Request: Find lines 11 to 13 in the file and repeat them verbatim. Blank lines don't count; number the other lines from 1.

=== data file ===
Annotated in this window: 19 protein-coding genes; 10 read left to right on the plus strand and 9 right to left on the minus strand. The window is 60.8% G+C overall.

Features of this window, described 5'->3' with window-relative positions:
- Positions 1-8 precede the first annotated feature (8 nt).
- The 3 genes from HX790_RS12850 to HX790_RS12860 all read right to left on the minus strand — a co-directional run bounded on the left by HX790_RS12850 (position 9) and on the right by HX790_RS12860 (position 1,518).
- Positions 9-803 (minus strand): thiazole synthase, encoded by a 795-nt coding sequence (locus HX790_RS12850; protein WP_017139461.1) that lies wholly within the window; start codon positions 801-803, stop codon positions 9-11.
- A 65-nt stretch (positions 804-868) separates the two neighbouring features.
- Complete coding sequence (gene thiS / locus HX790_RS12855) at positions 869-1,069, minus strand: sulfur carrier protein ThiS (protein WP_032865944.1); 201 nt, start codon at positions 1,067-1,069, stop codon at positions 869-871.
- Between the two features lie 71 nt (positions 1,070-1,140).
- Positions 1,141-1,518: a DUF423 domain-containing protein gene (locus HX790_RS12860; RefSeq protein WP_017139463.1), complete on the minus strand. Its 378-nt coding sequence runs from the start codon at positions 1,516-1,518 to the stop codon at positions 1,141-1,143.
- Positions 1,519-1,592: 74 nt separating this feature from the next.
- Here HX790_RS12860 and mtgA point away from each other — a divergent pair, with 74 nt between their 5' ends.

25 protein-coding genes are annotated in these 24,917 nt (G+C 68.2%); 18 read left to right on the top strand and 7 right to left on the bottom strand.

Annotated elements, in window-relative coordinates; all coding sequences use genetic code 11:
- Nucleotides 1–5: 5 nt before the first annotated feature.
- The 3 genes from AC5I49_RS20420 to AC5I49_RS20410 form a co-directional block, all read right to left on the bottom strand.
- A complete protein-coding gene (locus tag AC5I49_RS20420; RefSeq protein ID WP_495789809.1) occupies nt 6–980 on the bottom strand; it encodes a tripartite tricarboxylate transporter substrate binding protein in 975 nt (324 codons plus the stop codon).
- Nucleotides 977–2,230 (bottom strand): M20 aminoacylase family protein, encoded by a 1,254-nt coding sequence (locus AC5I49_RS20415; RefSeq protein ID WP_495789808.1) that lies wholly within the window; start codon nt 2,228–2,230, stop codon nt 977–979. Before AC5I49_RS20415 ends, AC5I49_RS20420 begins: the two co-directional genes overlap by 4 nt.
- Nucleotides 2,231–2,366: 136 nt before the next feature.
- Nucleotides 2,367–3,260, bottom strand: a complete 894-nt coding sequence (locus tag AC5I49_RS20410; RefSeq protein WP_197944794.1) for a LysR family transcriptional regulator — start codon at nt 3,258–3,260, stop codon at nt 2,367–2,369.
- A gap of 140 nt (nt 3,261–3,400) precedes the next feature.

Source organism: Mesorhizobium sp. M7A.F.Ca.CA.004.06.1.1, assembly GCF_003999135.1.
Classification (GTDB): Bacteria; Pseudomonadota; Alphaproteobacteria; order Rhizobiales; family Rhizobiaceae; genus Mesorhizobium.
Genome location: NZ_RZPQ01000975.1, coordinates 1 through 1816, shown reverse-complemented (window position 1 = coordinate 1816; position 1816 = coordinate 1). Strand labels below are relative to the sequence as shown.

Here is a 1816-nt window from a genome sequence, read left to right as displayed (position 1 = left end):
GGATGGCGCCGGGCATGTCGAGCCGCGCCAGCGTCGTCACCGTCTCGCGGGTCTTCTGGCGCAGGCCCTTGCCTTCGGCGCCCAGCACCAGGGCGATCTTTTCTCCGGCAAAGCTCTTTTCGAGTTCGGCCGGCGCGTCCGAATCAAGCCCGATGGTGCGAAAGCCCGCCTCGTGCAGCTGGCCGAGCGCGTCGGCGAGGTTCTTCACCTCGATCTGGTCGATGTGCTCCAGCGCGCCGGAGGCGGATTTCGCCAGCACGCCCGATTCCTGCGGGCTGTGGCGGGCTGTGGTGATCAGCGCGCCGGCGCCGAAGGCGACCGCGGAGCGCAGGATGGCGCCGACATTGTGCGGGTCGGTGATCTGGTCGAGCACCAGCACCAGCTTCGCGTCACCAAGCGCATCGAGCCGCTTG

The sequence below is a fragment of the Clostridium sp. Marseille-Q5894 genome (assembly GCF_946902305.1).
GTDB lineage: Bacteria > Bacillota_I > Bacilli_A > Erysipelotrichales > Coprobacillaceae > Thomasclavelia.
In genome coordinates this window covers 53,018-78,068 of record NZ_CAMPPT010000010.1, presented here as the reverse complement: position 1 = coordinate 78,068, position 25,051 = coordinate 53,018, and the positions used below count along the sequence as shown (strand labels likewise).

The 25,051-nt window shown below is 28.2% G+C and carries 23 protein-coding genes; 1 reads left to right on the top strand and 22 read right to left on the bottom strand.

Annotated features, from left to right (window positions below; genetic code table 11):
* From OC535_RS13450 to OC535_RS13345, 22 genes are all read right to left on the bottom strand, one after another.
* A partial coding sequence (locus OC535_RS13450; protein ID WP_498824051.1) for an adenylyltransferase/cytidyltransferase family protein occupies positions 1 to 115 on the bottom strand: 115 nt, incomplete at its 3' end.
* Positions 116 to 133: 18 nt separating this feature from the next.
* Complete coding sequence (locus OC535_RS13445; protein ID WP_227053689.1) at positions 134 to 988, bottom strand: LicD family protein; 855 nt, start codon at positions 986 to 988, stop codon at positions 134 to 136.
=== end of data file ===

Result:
- Here HX790_RS12860 and mtgA point away from each other — a divergent pair, with 74 nt between their 5' ends.

25 protein-coding genes are annotated in these 24,917 nt (G+C 68.2%); 18 read left to right on the top strand and 7 right to left on the bottom strand.

Annotated elements, in window-relative coordinates; all coding sequences use genetic code 11: